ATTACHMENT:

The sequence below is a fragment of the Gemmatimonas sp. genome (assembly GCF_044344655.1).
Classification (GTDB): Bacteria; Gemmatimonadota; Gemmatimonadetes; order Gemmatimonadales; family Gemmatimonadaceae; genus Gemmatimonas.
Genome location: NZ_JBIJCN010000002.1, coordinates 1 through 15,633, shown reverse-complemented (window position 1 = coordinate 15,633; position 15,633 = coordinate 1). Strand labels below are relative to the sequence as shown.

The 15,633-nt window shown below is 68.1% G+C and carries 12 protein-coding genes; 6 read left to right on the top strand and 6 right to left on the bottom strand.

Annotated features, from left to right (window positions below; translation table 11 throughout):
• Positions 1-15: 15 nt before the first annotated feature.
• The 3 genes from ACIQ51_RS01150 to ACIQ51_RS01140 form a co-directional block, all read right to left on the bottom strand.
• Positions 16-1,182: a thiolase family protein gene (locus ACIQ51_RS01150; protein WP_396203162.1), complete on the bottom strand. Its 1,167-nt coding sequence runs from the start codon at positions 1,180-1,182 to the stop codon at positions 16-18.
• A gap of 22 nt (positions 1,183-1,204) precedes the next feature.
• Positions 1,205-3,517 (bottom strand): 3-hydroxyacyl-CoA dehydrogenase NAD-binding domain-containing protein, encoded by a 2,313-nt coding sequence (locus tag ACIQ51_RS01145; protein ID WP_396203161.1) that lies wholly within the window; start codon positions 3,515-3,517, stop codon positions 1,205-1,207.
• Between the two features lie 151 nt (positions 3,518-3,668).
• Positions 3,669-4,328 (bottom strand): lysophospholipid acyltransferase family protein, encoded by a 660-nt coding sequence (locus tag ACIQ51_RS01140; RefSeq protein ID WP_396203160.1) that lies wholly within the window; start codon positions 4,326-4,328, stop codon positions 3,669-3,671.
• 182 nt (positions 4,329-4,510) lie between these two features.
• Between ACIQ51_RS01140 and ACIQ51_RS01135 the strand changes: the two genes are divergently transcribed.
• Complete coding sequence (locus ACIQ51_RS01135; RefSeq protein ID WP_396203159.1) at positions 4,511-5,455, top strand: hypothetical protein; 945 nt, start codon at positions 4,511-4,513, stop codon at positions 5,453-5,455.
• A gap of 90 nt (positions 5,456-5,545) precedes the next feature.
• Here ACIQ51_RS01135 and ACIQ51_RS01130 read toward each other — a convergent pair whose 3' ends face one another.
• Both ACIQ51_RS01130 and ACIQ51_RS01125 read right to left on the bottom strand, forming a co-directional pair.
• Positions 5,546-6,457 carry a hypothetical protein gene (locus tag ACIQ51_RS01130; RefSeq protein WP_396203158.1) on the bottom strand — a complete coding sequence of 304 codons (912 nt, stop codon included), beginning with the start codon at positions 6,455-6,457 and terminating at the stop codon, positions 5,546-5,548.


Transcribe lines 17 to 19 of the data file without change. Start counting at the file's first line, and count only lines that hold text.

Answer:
• Here ACIQ51_RS01135 and ACIQ51_RS01130 read toward each other — a convergent pair whose 3' ends face one another.
• Both ACIQ51_RS01130 and ACIQ51_RS01125 read right to left on the bottom strand, forming a co-directional pair.
• Positions 5,546-6,457 carry a hypothetical protein gene (locus tag ACIQ51_RS01130; RefSeq protein WP_396203158.1) on the bottom strand — a complete coding sequence of 304 codons (912 nt, stop codon included), beginning with the start codon at positions 6,455-6,457 and terminating at the stop codon, positions 5,546-5,548.